Being one with nature has its perks. For one, it eliminates the ‘noise’ from all around you. This is true, especially when you decide to turn off your smartphone, walk up to your garden, and sit still with the greens. Everything just seems peaceful, calm, and serene whenever you’re meditating amidst Mother Nature’s many creations.
As a homeowner, you might be struggling to find the appropriate add-ons for your yard. You already have your Desjoyaux pool, your kid’s mini play area, your hammock, your surrounding French drains, and all your other custom fixtures—but something still seems amiss.
Perhaps your home lacks its own water garden!
You might be thinking, “Well, hang on! A water garden? Is it similar to the garden that my neighbor has?” The answer is a resounding “Yes” and “No.” You see, just like their ordinary counterparts, water gardens are also made up of plants. However, instead of being planted in soil, your garden would be floating on top of a water feature, like a mini pond.
“So, I wouldn’t be able to plant my Azaleas and Violets on them?”
Unfortunately, you won’t! You have to take care of aquatic plants instead.
But here’s the thing, being one with nature also entitles you to experience nature like never before. Caring for unfamiliar plants would only widen your horizons, giving you a new experience with each unique water garden plant that you’d ‘encounter’ along the way.
“What are some examples of aquatic plants that I may care for in my water garden?”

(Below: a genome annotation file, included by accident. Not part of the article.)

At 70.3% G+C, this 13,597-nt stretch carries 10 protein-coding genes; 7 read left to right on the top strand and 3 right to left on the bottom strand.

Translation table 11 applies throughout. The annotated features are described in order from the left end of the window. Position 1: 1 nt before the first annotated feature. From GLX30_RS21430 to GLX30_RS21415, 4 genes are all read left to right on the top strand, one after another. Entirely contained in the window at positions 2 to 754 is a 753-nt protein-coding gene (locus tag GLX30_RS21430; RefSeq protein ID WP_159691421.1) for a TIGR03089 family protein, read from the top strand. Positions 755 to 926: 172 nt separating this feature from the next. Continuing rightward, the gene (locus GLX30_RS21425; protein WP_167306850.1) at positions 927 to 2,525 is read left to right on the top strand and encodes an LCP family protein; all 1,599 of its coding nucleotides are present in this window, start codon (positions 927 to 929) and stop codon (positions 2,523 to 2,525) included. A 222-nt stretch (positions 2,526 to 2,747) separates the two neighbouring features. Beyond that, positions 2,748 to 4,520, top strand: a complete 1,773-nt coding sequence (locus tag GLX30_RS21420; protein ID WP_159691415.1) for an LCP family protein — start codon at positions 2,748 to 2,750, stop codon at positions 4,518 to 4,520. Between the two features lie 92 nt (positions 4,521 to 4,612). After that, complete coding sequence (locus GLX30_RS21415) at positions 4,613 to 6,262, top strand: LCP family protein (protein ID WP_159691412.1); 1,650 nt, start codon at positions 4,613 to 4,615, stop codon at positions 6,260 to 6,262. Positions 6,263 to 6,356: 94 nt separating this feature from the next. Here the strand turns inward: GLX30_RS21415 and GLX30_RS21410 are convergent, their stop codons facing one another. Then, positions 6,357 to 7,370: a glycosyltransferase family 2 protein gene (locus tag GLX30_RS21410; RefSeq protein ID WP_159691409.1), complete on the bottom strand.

There are three main categories of water plants that feature a whole lot of aquatic flora. Just to name a few are:
- Floating Plants – Water Hyacinth, Water-spangle, and Mosquito ferns.
- Marginal Plants – Lotus, Cattail, and Arrowhead.
- Submerged Plants – Water lily, Featherfoil, and Shining pondweed.
There are too many to mention fully, so be sure to read up on the other aquatic plants as well!
“How would I care for my water garden?”
Caring for your water garden would heavily involve its “inhabitants” as well, which is why you should be prepared to take on this heavy task.
- Take the size of your mini-pond into consideration when you’re planning to add more floating plants. Never add too much or too less—just the appropriate batch of plants so that your garden would still look beautiful without looking too crowded or too barren.
- Get rid of overgrown foliage and dead flowers, but don’t throw them in the trash. These can still be used as compost.
- You should know that there are also liquid fertilizers. They basically function similarly to normal soil fertilizers, albeit different from some of their main components.
What Else You Can Do with Your New Water Garden
You can add fishes in your mini pond too! Again, there are too many to mention, but the more recognizable ones are Koi, Goldfish, and Mosquitofish. As with the plants, proper care and attention should be given to these as well, so do your research before you’d even think of visiting your local pet shop.
The Bottom Line
The thing about water gardens is that they can maintain their very own ecosystem, unlike your average soil gardens. By having one of these majestic ecosystems in your yard, you can watch your beloved greens and fishes grow in time, thus, giving you a front-row view towards the fruits of all your efforts. Opt for a water garden now and let nature be closer to your home.
Just in case you’ve already made up your mind, we at DSLD Land Management would be more than happy to help with your dream water garden! Our experience in constructing water garden designs in Birmingham, AL, is living proof of our ingenuity and skill. Connect with us today to find out more!